Jan 5, 2023
High tech helps UF breed tastier sweet corn

University of Florida (UF) scientists are using high-tech practices to improve the characteristics of sweet corn at the UF Institute of Food and Agricultural Sciences’ (UF/IFAS) Sweet Corn Genomics and Breeding lab.

They’re also participating in a national research effort that could help bring more interest in improving sweet corn compared to field corn, which receives exponentially more research attention, from funding devoted to non-sweet varieties and other resources that include acreage for field trials.

Marcio Resende, a University of Florida breeder, is studying ways to improve sweet corn breeding.

At the Gainesville lab, scientists are studying ways to accelerate sweet corn breeding while providing consistency through the seasons despite variations in heat and rainfall, particularly in south Florida, which grows corn in the fall, winter and spring.

“We want to develop materials that are stable across the years, because, ultimately, a grower will only plant something that is consistently good,” said Marcio Resende, assistant professor of corn and potato genomics and breeding, who heads the facility.

Testing and evaluation tools are being developed to aid breeding, including interpreting information from photos. Instead of a researcher measuring a plant’s diameter in the field, a computer can examine a photo and make a prediction.

National muscle
UF is participating in a national research effort to improve sweet corn breeding technology. The $7.5 million project, which began in 2018, is funded from a USDA specialty crop research initiative grant and also involves the University of Wisconsin, Washington State University, Iowa State University and the USDA.

One aspect is predicting yield stability. Relying on computer predictions could provide more accurate information, accelerating the process.

“One way to help the breeding process is to understand the types of genes that lead to characteristics that are beneficial to Florida growers,” Resende said. “Disease is always an issue in Florida. We have a lot of pressure from disease agents.”

UF scientists are studying ways to accelerate sweet corn breeding by creating new tools and methods that can create new cultivars and bring them to the commercial market sooner.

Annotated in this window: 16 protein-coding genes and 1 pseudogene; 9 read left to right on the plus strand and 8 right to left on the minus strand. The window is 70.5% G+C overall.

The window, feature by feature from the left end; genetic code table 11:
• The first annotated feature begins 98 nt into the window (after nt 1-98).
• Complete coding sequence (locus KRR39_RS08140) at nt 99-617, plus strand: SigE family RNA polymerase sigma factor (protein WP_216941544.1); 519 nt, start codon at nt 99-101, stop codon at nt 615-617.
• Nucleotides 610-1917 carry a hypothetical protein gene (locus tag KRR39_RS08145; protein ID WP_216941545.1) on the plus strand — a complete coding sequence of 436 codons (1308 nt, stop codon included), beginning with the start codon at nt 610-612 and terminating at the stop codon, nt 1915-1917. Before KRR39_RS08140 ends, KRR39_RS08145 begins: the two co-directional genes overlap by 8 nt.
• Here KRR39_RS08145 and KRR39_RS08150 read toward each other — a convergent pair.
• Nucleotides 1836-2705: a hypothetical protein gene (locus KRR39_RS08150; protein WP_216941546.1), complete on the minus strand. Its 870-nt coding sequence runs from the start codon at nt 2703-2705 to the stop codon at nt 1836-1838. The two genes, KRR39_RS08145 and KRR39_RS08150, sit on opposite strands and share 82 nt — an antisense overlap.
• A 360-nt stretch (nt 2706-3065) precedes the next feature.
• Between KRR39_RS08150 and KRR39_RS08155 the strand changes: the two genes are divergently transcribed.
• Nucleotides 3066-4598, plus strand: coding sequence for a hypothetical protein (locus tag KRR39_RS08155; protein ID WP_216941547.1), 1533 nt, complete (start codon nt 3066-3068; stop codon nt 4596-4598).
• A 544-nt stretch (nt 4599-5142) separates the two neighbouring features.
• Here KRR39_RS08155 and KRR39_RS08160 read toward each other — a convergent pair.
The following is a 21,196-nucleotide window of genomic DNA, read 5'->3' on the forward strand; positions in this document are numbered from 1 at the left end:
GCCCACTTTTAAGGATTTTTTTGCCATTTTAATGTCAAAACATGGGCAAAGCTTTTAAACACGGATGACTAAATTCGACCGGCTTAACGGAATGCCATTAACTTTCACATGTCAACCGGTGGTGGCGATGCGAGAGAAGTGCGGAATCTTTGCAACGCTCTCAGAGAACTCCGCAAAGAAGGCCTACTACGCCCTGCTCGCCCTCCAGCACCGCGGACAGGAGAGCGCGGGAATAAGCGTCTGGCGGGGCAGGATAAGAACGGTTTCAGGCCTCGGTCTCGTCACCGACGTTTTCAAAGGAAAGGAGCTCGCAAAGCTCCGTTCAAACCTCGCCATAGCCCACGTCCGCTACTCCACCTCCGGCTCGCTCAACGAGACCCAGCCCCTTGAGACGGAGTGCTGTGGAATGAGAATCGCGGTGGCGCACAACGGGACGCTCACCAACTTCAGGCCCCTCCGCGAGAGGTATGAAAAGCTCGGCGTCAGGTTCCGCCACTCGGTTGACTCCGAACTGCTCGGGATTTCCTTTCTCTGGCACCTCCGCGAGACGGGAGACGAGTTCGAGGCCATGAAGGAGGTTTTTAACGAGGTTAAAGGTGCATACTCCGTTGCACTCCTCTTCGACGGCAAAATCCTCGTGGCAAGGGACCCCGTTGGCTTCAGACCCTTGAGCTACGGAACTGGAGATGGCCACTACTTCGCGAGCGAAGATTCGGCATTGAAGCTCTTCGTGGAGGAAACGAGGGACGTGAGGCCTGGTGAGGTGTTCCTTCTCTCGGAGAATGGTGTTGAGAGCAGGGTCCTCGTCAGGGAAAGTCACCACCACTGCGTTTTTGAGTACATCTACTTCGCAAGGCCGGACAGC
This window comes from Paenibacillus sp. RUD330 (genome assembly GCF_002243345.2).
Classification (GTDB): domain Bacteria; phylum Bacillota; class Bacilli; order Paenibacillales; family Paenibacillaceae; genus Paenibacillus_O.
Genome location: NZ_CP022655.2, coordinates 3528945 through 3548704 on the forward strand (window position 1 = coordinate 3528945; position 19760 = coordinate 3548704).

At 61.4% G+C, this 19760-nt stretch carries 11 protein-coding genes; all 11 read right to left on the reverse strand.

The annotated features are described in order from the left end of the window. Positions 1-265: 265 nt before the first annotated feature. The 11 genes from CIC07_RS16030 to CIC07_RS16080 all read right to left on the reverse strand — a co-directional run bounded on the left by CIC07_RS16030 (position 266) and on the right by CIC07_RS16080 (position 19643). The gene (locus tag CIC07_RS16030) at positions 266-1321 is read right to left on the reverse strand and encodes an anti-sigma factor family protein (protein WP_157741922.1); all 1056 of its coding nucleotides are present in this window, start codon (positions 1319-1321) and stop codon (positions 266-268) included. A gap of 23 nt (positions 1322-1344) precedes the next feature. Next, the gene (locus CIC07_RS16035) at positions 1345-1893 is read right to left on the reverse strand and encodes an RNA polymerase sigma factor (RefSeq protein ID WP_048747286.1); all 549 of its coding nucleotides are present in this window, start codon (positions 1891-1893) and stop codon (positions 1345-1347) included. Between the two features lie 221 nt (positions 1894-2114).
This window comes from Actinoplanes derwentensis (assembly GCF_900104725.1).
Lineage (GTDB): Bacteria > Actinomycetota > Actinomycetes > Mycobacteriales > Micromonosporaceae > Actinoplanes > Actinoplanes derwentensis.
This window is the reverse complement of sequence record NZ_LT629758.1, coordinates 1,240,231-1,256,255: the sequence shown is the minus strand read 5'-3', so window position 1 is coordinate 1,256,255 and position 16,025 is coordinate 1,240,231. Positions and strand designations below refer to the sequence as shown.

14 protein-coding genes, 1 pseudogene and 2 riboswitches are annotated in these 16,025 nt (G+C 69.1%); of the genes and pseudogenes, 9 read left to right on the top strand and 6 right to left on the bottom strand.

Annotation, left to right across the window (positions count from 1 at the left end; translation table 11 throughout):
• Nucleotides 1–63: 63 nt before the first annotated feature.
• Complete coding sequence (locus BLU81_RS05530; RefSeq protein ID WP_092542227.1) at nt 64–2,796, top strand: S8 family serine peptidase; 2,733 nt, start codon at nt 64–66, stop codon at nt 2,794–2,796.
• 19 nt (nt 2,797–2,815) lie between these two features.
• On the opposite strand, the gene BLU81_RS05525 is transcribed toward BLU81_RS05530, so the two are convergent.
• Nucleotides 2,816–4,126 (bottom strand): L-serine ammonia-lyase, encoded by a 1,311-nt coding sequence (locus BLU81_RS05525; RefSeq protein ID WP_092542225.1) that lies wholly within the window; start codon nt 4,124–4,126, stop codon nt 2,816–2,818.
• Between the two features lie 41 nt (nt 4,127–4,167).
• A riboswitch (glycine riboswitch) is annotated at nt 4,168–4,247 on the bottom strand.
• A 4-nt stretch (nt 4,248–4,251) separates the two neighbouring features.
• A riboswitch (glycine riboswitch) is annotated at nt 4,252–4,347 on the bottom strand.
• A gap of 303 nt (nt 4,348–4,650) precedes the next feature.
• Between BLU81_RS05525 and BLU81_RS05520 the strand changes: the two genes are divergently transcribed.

While some research, including disease resistance, is shared by both types, sweet corn growers’ needs are unique and focus on flavor, eating quality, nutrition and other characteristics.

“When you talk about eating quality and flavor and nutrition, not as much work has been done there,” he said. “Generally, over the decades, there has been a lack of investment in sweet corn research, in our view.”

Cracking the code
Through the multi-agency project, researchers are sequencing the sweet corn genome, which has already been done for field corn. Scientists are developing prediction models allowing DNA extraction from plant leaves or seeds prior to planting.

For some traits influenced by major-effect genes, a researcher can analyze the plant’s DNA in a population and identify these genes. The researchers can avoid or minimize field screening for these traits, such as disease resistance. This knowledge can also accelerate cultivar development by guiding the transmission of these genes to other adapted varieties, Resende said.

“We are trying to learn more about the genes that are involved in starch biosynthesis,” he said. “This knowledge can guide the selection of sweeter or less sweet types of corn.”

The research is providing a foundation not only for public breeding, but also for private breeding efforts. University scientists collaborate with seed companies, which evaluate UF’s genetics and develop hybrid seeds.

Eric Hopkins, senior vice president of Hundley Farms, Loxahatchee, Florida, said it is imperative that an impartial entity like UF is involved in the process, to ensure varieties are developed with the Florida environment in mind.

“It is extremely important to have assistance from the University of Florida in developing seed varieties that will work in our tropical environment. We also have our own set of problems when it comes to pests and disease.

The combined research is also studying cold germination, eating quality, consumer preferences and nutritional properties, plus an economic analysis component designed to gain a broad understanding of the sweet corn industry.




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